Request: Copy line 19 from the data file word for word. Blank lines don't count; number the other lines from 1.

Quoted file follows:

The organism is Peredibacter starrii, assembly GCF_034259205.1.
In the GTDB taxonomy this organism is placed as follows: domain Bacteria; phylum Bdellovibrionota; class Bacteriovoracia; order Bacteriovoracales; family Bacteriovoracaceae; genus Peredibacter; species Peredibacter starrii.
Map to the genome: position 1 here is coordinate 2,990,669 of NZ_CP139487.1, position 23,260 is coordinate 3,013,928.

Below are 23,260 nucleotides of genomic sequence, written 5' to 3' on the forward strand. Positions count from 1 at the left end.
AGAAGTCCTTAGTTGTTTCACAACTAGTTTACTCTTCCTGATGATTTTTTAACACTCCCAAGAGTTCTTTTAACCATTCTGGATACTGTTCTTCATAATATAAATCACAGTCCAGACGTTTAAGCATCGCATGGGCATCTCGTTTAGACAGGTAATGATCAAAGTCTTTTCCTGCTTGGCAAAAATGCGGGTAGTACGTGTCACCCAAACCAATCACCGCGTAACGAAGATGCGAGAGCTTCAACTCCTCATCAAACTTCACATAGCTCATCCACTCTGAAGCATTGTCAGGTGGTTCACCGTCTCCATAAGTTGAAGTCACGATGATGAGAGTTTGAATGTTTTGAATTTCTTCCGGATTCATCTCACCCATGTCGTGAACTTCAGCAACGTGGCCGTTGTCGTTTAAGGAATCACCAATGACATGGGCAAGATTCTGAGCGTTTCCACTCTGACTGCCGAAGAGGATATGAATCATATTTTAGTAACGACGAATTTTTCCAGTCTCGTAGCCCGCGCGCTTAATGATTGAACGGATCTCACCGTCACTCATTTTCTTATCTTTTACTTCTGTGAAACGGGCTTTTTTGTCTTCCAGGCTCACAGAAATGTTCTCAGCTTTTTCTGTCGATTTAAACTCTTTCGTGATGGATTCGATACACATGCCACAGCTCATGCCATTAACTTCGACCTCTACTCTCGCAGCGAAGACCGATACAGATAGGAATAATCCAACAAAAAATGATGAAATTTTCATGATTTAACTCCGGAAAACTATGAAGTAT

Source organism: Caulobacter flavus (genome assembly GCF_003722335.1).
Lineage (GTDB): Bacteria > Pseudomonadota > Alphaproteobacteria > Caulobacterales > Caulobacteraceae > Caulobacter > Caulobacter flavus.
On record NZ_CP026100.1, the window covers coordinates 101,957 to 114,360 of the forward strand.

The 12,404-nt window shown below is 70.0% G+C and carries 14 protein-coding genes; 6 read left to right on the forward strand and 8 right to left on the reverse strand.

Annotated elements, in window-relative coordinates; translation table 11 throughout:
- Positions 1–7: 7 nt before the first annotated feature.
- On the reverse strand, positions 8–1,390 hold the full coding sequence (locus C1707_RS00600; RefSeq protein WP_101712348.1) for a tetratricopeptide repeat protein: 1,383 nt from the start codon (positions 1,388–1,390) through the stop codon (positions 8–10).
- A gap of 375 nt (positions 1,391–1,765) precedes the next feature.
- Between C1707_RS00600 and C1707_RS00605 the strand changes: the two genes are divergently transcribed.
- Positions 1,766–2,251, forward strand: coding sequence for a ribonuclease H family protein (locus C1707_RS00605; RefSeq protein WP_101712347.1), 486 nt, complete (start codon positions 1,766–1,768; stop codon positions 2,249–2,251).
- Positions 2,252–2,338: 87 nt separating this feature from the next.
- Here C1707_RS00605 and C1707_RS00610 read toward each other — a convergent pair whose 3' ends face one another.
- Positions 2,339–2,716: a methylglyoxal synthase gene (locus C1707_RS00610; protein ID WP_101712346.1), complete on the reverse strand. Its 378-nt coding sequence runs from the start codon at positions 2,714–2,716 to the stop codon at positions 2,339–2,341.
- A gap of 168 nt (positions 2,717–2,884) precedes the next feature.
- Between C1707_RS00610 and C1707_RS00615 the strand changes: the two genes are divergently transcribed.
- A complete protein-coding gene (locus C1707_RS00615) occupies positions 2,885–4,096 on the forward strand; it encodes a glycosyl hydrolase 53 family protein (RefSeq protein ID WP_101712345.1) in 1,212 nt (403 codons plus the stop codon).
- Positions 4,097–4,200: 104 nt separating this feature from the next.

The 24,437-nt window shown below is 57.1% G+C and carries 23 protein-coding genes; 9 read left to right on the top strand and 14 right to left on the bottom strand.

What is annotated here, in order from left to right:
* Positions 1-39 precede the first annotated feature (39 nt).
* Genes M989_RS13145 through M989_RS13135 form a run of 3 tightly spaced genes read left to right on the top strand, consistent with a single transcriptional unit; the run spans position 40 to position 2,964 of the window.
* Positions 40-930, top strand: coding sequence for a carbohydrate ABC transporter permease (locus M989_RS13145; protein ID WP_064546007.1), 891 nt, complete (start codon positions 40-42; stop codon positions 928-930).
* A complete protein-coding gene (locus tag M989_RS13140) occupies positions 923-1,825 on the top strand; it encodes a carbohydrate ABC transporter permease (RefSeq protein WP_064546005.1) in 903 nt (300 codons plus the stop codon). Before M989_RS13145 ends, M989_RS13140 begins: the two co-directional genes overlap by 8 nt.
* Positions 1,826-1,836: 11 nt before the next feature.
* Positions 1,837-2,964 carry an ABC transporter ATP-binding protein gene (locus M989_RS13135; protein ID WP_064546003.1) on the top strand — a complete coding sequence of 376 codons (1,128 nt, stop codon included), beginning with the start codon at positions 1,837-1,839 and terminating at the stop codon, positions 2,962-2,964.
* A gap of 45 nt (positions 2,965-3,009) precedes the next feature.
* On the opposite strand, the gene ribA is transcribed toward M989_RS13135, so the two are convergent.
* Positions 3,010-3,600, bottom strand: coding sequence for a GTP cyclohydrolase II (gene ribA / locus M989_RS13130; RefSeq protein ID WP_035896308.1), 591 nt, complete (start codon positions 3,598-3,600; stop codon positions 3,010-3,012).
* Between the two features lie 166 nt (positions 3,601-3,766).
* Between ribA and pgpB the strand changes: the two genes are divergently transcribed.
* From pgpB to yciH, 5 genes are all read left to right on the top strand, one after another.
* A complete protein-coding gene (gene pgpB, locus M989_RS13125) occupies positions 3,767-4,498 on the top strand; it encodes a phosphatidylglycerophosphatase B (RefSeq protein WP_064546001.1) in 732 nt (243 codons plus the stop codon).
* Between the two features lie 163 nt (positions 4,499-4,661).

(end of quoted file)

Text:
- A gap of 168 nt (positions 2,717–2,884) precedes the next feature.